Review by Rottenwood
"Winner, And Still Champion"
With the release of 'Super Mario World' on the Game Boy Advance, Nintendo has accomplished two feats: making a legendary game into portable form for older fans like myself, and also letting a new generation of gamers discover the greatest 2-D platforming game ever created. With some of the junk that's currently littering next-generation consoles - like 'State of Emergency' and 'WWF Raw' - it can be refreshing to play a title that shines where it counts: in game play. Mario has never needed shock value or gimmickry to succeed, because his games are actually, you know, FUN. :) And 'Super Mario World' is the best of the best, serving as the evolutionary apex of the 'Super Mario Bros.' games and adding plenty of new stuff for platforming freaks to snack on. Anyone who calls themselves a hardcore gamer and hasn't played this game is very, very delusional. :)
Gee, guess what? Peach has been captured again by the wily Bowser, and needs to be rescued. You almost have to respect Shigeru Miyamoto for his guts in using the same dusty plot again and again. You'd think that Peach would learn how to avoid getting kidnapped after the first ten times, but hey, I guess Bowser just has a knack for capturing royalty. Bowser's bratty kids have also kidnapped some baby Yoshis, who Mario will also have to rescue. I'm not sure why these Yoshi youngsters are such a high priority, since the main Yoshi that Mario rides seems to crap out eggs at an amazing rate. But hey, it's a Mario game, and anything cute and in peril must be rescued at all costs! Besides, if Yoshi and Peach are left to wallow in Bowser's clutches, who will Mario play against in 'Mario Golf?' Anyhow, Mario will trek across many worlds, with a stunning variety of environments to explore.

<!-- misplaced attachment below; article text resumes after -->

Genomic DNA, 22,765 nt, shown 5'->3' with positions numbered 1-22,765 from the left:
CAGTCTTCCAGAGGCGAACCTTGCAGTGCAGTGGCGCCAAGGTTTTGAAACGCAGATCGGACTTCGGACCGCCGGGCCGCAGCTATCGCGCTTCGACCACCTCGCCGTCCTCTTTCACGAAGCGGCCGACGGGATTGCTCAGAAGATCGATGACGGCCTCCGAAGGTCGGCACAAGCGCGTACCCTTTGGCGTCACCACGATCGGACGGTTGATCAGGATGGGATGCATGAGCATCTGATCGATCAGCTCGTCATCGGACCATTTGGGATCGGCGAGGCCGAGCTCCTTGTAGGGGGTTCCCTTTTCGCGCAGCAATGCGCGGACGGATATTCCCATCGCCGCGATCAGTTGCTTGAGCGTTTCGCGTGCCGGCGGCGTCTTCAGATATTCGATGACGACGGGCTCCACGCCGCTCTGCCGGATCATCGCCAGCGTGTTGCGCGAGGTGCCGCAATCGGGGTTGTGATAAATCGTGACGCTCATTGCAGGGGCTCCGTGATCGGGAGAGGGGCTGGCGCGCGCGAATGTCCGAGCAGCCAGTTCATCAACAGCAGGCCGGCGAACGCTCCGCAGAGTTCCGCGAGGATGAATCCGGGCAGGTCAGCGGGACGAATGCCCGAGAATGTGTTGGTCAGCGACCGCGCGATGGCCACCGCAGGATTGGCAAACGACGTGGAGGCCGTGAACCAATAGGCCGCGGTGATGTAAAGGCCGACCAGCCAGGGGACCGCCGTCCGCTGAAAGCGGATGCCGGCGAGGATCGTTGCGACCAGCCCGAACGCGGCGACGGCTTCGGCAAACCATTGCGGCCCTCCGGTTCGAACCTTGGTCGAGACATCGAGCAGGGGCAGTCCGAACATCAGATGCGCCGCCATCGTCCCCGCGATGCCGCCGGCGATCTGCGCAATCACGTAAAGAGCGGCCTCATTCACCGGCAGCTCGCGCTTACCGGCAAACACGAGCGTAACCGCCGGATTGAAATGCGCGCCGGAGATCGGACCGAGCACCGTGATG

Mario is still packing the moves that made him a legend. He can jump on foes to defeat them, except in a few cases. (Anything spiky or on fire should probably be avoided.) Eating a mushroom will make him stronger, and allow him to take a hit from an enemy. Once he's mushroomed up, Mario can uncover magic flowers that let him shoot fireballs at his enemies. Added to 'Super Mario World' are feathers that grant Mario a cape that gives him the ability to fly. Flying is a lot of fun in 'Super Mario World,' and skilled players will learn to manipulate the cape so that Mario can stay in the air indefinitely. Little extra moves - like the spin jump, or the dive bombing move used while flying - add a lot of spice to the already-rich control scheme. There's just something magical in the 'Mario' formula that can't be explained.
Yoshi, Mario's new friend and steed, offers a lot to the 'Super Mario World' interface. Mario can use Yoshi to eat enemies, or feed him berries, which will eventually cause Yoshi to lay an egg containing something useful. Also, should Mario be hit while riding his trusty green friend, he will simply dismount and Yoshi will be sent running, causing Mario no damage. Best of all, Yoshi gains extra powers by swallowing colored Koopa shells, including a fireball blast, or the ability to fly. Jumping off of Yoshi's back can be a great last-second move to avoid falling into a pit. (Sure, your little friend ends up falling into the pit on his own, but what can you do?) The game just seems more fun with Yoshi around, you know?